As before, the report opens by redefining young women as children, but this time (perhaps in response to criticism of its previous boondoggles) the authors actually attempt to justify the redefinition: “There are several ways to define a ‘child’ according to federal and state laws. Not only does ‘under age 18’ align with important federal laws defining childhood, but it is a definition widely accepted among the general public.” In other words, “because many ignorant Americans confuse the term ‘child’ with the term ‘legal minor’ we’re going to let the error stand since it serves our purposes, even though we know quite well that not only are they different concepts, but that the age of consent in Texas is 17.”
It is safe to say that this research methodology is designed to count, over a one-month period, the number of adolescent females who are acutely commercially sexually exploited, and actively marketed within the local sex trade…collectively the results indicate a significant number of adolescent girls caught in the Texas sex trade during the month: 28 through escort services [and] 712 through Internet classifieds websites.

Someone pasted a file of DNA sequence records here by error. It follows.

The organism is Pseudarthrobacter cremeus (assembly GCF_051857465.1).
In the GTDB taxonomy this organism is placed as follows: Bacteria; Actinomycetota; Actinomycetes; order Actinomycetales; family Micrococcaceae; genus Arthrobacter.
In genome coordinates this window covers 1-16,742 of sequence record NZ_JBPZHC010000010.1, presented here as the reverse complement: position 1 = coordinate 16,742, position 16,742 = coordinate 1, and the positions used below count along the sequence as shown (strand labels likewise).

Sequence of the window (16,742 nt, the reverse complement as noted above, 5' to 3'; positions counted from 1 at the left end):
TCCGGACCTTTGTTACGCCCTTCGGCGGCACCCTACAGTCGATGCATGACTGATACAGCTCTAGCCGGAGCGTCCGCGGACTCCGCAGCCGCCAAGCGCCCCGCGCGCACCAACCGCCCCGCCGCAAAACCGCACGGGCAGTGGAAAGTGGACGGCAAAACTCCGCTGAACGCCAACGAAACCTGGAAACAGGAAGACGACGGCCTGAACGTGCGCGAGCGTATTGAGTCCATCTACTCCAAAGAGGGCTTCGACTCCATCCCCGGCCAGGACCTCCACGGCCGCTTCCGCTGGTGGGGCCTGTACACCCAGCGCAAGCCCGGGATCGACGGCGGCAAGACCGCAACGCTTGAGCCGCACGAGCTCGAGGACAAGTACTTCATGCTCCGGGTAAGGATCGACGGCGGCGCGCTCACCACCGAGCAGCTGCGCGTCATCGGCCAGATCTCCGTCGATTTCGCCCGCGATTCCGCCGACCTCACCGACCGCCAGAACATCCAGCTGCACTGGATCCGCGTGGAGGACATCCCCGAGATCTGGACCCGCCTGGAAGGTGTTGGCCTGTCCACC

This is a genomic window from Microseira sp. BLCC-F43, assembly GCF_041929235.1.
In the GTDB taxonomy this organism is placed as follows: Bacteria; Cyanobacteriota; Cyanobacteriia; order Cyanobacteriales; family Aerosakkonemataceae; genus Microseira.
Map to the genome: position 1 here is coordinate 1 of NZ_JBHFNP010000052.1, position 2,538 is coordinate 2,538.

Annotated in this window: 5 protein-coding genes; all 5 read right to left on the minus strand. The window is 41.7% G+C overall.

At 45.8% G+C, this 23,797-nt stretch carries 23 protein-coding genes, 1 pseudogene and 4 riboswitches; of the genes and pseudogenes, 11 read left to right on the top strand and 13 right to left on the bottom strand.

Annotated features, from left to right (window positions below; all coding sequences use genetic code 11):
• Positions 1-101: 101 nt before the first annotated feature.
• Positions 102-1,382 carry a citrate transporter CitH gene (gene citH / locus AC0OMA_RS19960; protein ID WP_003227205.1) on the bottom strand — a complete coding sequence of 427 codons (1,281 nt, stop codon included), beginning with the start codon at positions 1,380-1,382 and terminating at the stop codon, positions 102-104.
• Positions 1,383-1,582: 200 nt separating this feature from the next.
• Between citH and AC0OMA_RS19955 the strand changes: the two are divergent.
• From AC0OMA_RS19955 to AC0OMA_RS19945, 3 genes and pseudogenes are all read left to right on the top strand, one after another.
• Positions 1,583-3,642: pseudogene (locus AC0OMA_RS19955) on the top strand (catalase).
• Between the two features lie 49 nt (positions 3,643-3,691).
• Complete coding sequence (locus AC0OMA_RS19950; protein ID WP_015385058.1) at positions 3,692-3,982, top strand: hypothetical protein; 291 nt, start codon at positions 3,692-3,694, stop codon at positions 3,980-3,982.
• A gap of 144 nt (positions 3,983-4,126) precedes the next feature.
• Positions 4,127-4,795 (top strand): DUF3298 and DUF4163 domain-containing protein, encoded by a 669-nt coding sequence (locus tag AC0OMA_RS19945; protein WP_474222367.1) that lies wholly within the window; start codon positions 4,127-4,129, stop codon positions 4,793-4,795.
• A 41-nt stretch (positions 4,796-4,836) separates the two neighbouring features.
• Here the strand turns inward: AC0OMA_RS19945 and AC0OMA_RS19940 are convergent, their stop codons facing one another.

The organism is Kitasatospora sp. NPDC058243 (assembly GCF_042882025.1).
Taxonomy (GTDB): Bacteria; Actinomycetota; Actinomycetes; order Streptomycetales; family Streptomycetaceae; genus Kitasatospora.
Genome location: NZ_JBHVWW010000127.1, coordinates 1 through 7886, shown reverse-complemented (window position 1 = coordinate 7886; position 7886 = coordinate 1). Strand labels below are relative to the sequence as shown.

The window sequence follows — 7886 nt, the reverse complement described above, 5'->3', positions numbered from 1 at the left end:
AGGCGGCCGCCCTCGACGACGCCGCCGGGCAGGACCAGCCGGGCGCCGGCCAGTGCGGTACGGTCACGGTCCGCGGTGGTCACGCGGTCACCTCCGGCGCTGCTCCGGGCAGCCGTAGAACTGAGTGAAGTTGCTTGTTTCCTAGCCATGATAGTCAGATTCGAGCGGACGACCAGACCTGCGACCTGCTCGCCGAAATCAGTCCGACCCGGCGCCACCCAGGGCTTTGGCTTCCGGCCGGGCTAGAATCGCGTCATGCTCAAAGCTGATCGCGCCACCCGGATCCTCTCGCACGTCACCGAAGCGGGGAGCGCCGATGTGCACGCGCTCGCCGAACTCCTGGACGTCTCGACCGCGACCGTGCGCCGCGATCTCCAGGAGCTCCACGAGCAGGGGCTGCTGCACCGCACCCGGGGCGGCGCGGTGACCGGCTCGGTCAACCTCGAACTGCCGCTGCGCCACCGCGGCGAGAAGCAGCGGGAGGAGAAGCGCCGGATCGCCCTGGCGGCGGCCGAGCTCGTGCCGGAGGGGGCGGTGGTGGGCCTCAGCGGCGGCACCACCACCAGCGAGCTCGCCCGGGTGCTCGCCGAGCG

No, it’s safe to say (as the reader will soon see) that the methodology is not designed to “count” anything, but rather to produce the exact results the authors wish it to produce, as revealed by the fact that these numbers don’t remotely reflect the percentage of adolescents among arrested prostitutes in Texas or anywhere else.
To understand why it is difficult to study CSEC, it is instructive to define it, as CSEC is both simple and challenging to define.
Translation: “We have to figure out how to define it so as to prove what we have been paid to prove despite the facts.”